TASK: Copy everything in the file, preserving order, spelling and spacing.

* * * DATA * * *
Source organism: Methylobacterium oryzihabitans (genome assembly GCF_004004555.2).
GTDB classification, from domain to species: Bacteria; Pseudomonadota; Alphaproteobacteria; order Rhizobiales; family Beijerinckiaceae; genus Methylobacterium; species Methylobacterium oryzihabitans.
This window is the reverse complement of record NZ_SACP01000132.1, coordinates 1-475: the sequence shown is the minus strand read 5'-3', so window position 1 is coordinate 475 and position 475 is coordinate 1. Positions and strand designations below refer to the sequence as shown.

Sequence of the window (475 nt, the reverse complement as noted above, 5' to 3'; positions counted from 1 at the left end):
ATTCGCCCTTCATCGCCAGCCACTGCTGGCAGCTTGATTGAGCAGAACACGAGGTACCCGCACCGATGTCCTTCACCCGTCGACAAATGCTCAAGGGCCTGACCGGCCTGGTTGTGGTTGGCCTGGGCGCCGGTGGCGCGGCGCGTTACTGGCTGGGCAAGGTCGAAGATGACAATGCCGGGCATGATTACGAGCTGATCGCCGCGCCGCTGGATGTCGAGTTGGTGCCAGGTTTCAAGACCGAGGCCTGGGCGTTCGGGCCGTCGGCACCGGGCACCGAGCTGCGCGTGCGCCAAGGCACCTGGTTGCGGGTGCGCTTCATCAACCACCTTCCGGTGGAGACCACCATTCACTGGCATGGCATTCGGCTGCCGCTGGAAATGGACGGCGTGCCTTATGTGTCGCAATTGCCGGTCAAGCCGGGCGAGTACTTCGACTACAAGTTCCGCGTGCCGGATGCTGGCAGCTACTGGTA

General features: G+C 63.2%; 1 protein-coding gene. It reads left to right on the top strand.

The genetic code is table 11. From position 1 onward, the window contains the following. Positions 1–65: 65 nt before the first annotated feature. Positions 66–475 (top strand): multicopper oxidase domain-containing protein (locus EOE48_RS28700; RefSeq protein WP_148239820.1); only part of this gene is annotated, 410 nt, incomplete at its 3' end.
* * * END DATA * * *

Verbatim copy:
Source organism: Methylobacterium oryzihabitans (genome assembly GCF_004004555.2).
GTDB classification, from domain to species: Bacteria; Pseudomonadota; Alphaproteobacteria; order Rhizobiales; family Beijerinckiaceae; genus Methylobacterium; species Methylobacterium oryzihabitans.
This window is the reverse complement of record NZ_SACP01000132.1, coordinates 1-475: the sequence shown is the minus strand read 5'-3', so window position 1 is coordinate 475 and position 475 is coordinate 1. Positions and strand designations below refer to the sequence as shown.

Sequence of the window (475 nt, the reverse complement as noted above, 5' to 3'; positions counted from 1 at the left end):
ATTCGCCCTTCATCGCCAGCCACTGCTGGCAGCTTGATTGAGCAGAACACGAGGTACCCGCACCGATGTCCTTCACCCGTCGACAAATGCTCAAGGGCCTGACCGGCCTGGTTGTGGTTGGCCTGGGCGCCGGTGGCGCGGCGCGTTACTGGCTGGGCAAGGTCGAAGATGACAATGCCGGGCATGATTACGAGCTGATCGCCGCGCCGCTGGATGTCGAGTTGGTGCCAGGTTTCAAGACCGAGGCCTGGGCGTTCGGGCCGTCGGCACCGGGCACCGAGCTGCGCGTGCGCCAAGGCACCTGGTTGCGGGTGCGCTTCATCAACCACCTTCCGGTGGAGACCACCATTCACTGGCATGGCATTCGGCTGCCGCTGGAAATGGACGGCGTGCCTTATGTGTCGCAATTGCCGGTCAAGCCGGGCGAGTACTTCGACTACAAGTTCCGCGTGCCGGATGCTGGCAGCTACTGGTA

General features: G+C 63.2%; 1 protein-coding gene. It reads left to right on the top strand.

The genetic code is table 11. From position 1 onward, the window contains the following. Positions 1–65: 65 nt before the first annotated feature. Positions 66–475 (top strand): multicopper oxidase domain-containing protein (locus EOE48_RS28700; RefSeq protein WP_148239820.1); only part of this gene is annotated, 410 nt, incomplete at its 3' end.